In this case, I am logged on as ‘Steve Tullis’ – thus have the manager view of sales data. Changing my user to ‘Fiona’, I see the Named Item == ‘Fiona’ which is a view of only Fiona’s sales information.

There are obvious advantages and disadvantages to this approach:

  • Advantages of this solution:
    • Ease of setup / configuration
    • The page resolves to the current user’s named object on page load without user input
  • Disadvantages of this solution:
    • Because named object view is not a security measure, and the viewing user must have rights to the Excel file, it is possible user to open the base workbook; thus see all the content of the workbook.
    • You must have a 1:1 relationship between users and names objects in the workbook (i.e. a pivot table per employee + one for the manager) which can be arduous to manage
    • There is no provision to allow the user to select between multiple named objects
    • It does not work for groups of people – you must have a named object person

Auto-Filter Using Current User Filter AND a List Filter Web Part

The basic concept is to extend the above solution by leveraging list item-level security. When the user selects the page, the current user filter provides the user’s name to a list item web part, which then displays the named objects to which the user has access. The user selects the desired named object, which is then displayed in the EWA. Visually, the flow looks like:

While this solution is more complex on the SharePoint side, it simplifies the Excel workbook, is more secure, and allows the flexibility for users to see one or more of the published named objects.

Steps to set this up:

  1. Create your Excel workbook with named objects for each targeted user or groups of users; then publish to your site.
    1. Click the Office button, select “Publish”, “Excel Services”, and navigate to the site you wish to save the wb.
    2. Enter the wb name
    3. Select the “Excel Services Options” button
    4. On the ‘Show’ tab, select “Items in the Workbook” in the dropdown
    5. Select all Named Objects you’d like to publish; your dialog should look something like:

    6. Select ‘OK’ to complete the publish action, and prepare the workbook to be viewed using what we refer to as ‘Named Object View”.
  2. Create a SharePoint list on your site with:
    1. Two columns:
      1. “CurrentUser”
        1. Data type = ‘Person or Group’
        2. Show Field property = ‘Account’
      2. “NamedObject” = single line of text
    2. A view containing only the two created columns
    3. Populate the list as follows:
      1. Include all users you expect to use your page.
      2. If you have users who should be able to see more than one named object, you must create a list item per named object.
      3. The values you put in the “NamedObject” field must exactly match the names of the Named Objects in your published workbook.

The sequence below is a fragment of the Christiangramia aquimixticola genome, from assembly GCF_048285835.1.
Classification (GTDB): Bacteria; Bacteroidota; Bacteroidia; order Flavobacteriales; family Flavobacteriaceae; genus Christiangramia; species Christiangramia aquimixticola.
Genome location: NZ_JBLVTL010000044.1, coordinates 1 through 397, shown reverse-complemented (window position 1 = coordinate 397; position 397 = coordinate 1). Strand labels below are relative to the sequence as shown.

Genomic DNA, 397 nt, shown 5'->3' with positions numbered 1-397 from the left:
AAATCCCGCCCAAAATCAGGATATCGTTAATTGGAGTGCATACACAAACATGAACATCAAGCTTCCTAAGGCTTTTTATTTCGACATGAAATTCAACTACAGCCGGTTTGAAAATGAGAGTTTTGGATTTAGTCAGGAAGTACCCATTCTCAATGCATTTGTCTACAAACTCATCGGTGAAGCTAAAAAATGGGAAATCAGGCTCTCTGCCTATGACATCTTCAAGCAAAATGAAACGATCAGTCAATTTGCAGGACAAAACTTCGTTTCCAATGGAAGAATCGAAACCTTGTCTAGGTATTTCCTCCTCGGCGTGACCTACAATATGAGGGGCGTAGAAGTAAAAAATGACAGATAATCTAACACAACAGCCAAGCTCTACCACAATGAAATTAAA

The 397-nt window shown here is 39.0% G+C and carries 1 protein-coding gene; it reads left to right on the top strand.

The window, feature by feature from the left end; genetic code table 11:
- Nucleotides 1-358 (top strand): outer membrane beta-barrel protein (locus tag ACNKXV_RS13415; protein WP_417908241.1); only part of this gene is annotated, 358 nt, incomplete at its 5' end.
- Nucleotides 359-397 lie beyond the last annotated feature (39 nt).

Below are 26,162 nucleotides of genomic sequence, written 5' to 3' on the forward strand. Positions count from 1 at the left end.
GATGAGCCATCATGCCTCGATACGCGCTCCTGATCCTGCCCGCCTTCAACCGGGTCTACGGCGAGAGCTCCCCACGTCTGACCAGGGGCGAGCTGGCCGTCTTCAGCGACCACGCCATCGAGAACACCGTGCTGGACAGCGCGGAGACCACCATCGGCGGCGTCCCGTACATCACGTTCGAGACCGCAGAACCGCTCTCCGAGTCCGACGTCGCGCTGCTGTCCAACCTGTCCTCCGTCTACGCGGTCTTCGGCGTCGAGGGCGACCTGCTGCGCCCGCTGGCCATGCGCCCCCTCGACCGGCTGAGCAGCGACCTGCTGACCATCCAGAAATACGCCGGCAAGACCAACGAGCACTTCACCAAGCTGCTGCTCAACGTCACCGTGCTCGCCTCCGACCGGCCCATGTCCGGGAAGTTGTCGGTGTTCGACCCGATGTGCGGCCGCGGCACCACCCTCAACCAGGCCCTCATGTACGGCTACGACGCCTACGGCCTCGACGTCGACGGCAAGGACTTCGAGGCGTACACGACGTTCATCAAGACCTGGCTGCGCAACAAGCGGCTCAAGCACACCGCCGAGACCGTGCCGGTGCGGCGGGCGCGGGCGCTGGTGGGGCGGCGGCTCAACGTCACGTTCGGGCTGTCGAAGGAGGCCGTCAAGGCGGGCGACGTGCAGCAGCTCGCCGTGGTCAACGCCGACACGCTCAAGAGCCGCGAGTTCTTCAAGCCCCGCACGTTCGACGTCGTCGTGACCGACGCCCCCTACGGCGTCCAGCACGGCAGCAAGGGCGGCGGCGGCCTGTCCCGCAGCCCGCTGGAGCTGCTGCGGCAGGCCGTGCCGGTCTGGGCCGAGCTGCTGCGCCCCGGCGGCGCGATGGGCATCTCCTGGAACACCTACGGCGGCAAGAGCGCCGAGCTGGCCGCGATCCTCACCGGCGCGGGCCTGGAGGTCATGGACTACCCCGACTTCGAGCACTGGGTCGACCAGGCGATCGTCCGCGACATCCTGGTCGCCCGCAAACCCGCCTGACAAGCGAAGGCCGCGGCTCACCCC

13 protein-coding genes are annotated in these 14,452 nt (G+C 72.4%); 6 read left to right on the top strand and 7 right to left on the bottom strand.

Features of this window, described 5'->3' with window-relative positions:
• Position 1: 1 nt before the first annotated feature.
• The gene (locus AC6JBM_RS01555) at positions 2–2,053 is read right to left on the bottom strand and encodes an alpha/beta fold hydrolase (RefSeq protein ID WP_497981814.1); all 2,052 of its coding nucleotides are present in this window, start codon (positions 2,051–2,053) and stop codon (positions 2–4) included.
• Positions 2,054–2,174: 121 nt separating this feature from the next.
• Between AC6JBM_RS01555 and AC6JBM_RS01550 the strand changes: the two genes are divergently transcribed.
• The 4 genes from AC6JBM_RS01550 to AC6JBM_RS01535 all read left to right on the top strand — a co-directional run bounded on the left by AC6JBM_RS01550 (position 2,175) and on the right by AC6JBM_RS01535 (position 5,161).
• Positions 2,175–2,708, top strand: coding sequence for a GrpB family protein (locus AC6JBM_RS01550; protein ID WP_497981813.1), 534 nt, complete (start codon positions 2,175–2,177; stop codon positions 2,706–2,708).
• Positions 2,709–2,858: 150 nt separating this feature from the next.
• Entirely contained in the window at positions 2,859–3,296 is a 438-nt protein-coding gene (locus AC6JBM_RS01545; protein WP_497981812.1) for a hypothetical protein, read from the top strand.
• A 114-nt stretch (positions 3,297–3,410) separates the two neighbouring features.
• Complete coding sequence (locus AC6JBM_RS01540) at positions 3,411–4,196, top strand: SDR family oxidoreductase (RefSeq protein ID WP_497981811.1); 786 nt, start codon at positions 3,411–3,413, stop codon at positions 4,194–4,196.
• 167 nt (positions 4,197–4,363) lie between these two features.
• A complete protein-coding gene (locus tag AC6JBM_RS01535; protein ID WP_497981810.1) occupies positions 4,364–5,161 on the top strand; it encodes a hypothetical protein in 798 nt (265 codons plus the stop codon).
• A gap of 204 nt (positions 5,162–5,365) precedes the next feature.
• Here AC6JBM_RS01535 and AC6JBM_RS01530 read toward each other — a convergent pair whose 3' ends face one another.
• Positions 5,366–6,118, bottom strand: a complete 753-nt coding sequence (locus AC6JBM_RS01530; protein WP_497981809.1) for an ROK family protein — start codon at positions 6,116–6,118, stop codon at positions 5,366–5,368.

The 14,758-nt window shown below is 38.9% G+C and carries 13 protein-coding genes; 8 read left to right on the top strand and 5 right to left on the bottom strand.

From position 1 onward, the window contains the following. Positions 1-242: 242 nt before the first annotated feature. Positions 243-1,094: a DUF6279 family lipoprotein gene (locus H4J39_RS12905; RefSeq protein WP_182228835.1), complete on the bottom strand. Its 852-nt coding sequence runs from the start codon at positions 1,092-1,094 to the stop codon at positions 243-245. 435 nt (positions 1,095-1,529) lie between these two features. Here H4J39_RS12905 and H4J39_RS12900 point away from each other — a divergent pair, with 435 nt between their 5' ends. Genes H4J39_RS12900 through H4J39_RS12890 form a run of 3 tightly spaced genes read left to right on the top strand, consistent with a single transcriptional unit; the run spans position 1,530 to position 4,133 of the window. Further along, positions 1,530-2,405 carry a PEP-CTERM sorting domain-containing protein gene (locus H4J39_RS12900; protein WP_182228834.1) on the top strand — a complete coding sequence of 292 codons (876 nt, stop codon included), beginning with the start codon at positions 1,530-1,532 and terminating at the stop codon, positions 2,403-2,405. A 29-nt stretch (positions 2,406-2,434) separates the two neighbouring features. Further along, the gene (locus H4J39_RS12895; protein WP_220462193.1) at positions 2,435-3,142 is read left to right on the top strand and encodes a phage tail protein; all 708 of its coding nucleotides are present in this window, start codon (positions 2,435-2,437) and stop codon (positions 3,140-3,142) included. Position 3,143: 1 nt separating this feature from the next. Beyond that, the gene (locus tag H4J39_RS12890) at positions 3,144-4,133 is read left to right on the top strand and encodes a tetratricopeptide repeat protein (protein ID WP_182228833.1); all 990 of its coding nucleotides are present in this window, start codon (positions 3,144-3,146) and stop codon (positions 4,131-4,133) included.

4. Here is an example of a populated list where there are two named objects:

  3. Create the web page as follows:
    1. Create a web page: This is exactly the same as described above.
    2. Add a Current User Filter web part: This is exactly the same as above.
    3. Add and configure an Excel Web Access web part: This is exactly the same as above.
    4. Add a List View web part:
      1. In the zone you desire the List View web part, click on ‘Add a web part’
      2. In the ‘Lists and Libraries’ section, select the list which matches the name of the list created above.

      3. Select the ‘Add’ button
      4. Set the ‘Selected View’ property = the name of the view you created above.
    5. Connect the Current User filter web part to the List View web part:
      1. On the “Current User Filter” web part’s title bar, select the ‘edit’ button, then ‘Connections’, ‘Send Filter Values To’, <List View web part name> (SalesData in this example) as seen below:

      2. In the dialog that appears, select “CurrentUser” in the ‘Consumer Field Name’ drop down, then select the ‘Finish’ button.

    6. Connect the List View web part to the EWA web part:
      1. On the “List View” web part, select the ‘edit’ button, then ‘Connections’, ‘Provide Row To’, ‘Excel Web Access – <Excel file name>’ as seen below:

      2. In the dialog that appears, select “NamedObject” in the ‘Field Name’ drop down, then select the ‘Finish’ button.

Once you have completed these steps, your page is ready to be used, and will look like the following (remember to select the ‘Exit Edit Mode’ option in the top right corner of the page).

In this solution, the named objects available to the current user show up as selections in the List View web part. When the user selects the desired named object, it will appear in the EWA. The below screenshot shows that Redmondstullis has two available named objects, and has selected to view the ‘SalesByStore’ object.